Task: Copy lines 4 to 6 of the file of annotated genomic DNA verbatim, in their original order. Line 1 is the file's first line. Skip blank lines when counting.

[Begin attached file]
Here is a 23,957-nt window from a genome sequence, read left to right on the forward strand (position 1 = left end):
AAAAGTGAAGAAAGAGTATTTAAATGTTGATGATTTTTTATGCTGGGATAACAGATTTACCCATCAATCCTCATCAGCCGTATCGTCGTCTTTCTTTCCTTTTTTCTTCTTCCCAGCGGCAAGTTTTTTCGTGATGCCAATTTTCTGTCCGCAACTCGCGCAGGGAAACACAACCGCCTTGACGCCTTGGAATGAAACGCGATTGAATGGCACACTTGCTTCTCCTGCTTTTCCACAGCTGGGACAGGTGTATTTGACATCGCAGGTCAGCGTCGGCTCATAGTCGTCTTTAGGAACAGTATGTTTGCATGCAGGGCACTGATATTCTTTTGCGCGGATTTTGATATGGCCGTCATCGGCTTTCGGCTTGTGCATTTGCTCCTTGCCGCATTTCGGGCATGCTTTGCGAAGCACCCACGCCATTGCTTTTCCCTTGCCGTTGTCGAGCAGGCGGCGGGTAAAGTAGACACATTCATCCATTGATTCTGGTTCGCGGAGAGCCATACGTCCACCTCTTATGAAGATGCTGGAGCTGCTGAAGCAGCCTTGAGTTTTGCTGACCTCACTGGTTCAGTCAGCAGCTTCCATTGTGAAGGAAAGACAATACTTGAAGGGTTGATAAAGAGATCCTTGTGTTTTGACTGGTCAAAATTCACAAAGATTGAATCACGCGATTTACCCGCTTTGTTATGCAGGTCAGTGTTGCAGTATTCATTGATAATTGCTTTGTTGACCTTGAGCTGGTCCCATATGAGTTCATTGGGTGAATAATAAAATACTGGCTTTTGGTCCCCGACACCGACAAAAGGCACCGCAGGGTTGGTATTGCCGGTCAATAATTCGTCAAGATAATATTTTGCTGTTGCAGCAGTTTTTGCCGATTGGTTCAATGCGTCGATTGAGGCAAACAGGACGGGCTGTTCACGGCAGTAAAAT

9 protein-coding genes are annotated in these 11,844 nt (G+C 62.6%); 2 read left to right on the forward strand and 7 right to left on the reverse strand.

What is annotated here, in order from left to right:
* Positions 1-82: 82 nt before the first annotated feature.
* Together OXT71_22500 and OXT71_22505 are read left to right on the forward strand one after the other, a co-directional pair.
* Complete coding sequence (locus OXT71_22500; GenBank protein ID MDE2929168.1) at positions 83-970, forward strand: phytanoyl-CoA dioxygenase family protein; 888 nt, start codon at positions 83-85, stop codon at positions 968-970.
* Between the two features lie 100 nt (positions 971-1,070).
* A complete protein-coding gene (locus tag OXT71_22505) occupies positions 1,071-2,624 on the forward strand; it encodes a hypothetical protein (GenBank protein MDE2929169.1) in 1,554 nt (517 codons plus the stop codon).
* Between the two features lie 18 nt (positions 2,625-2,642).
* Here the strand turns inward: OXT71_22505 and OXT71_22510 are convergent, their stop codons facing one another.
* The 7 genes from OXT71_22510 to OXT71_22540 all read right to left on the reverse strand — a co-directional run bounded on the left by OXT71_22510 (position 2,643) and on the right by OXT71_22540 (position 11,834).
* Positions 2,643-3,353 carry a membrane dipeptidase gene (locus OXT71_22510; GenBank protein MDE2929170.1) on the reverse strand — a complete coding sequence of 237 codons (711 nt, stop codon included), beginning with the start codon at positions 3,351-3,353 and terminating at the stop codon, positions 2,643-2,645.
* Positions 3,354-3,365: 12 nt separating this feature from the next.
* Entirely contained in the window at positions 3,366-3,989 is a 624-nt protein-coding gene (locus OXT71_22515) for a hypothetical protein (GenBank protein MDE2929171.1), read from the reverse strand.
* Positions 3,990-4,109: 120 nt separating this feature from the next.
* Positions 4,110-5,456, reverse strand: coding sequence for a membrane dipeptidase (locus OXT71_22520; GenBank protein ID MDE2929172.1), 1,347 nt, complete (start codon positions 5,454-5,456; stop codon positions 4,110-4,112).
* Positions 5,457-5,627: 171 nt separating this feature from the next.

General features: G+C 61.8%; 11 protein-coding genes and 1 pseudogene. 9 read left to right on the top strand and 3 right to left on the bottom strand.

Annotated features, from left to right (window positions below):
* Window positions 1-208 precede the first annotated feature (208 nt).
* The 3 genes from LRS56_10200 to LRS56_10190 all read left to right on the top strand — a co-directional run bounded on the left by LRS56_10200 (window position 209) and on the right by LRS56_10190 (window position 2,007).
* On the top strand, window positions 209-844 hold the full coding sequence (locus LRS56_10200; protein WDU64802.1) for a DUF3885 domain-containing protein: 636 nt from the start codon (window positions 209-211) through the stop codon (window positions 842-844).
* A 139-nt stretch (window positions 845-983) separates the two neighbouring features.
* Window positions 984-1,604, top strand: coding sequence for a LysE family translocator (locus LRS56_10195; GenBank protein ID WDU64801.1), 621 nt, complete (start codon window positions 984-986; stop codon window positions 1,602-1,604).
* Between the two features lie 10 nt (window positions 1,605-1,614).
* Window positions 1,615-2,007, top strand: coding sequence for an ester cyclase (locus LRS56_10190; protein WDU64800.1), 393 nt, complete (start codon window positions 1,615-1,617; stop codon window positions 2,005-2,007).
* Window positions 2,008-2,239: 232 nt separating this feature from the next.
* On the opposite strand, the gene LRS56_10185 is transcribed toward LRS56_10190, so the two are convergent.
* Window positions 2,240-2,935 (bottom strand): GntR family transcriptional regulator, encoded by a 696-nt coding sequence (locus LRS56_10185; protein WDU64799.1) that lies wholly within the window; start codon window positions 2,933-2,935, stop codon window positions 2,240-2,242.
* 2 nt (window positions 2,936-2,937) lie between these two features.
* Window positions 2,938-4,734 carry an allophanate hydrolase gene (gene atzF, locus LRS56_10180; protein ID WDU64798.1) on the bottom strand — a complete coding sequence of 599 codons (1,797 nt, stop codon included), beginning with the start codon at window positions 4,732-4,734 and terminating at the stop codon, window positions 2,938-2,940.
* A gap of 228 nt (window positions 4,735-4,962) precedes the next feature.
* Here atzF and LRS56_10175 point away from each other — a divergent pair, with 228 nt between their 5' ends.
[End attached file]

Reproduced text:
What is annotated here, in order from left to right:
* Positions 1-82: 82 nt before the first annotated feature.
* Together OXT71_22500 and OXT71_22505 are read left to right on the forward strand one after the other, a co-directional pair.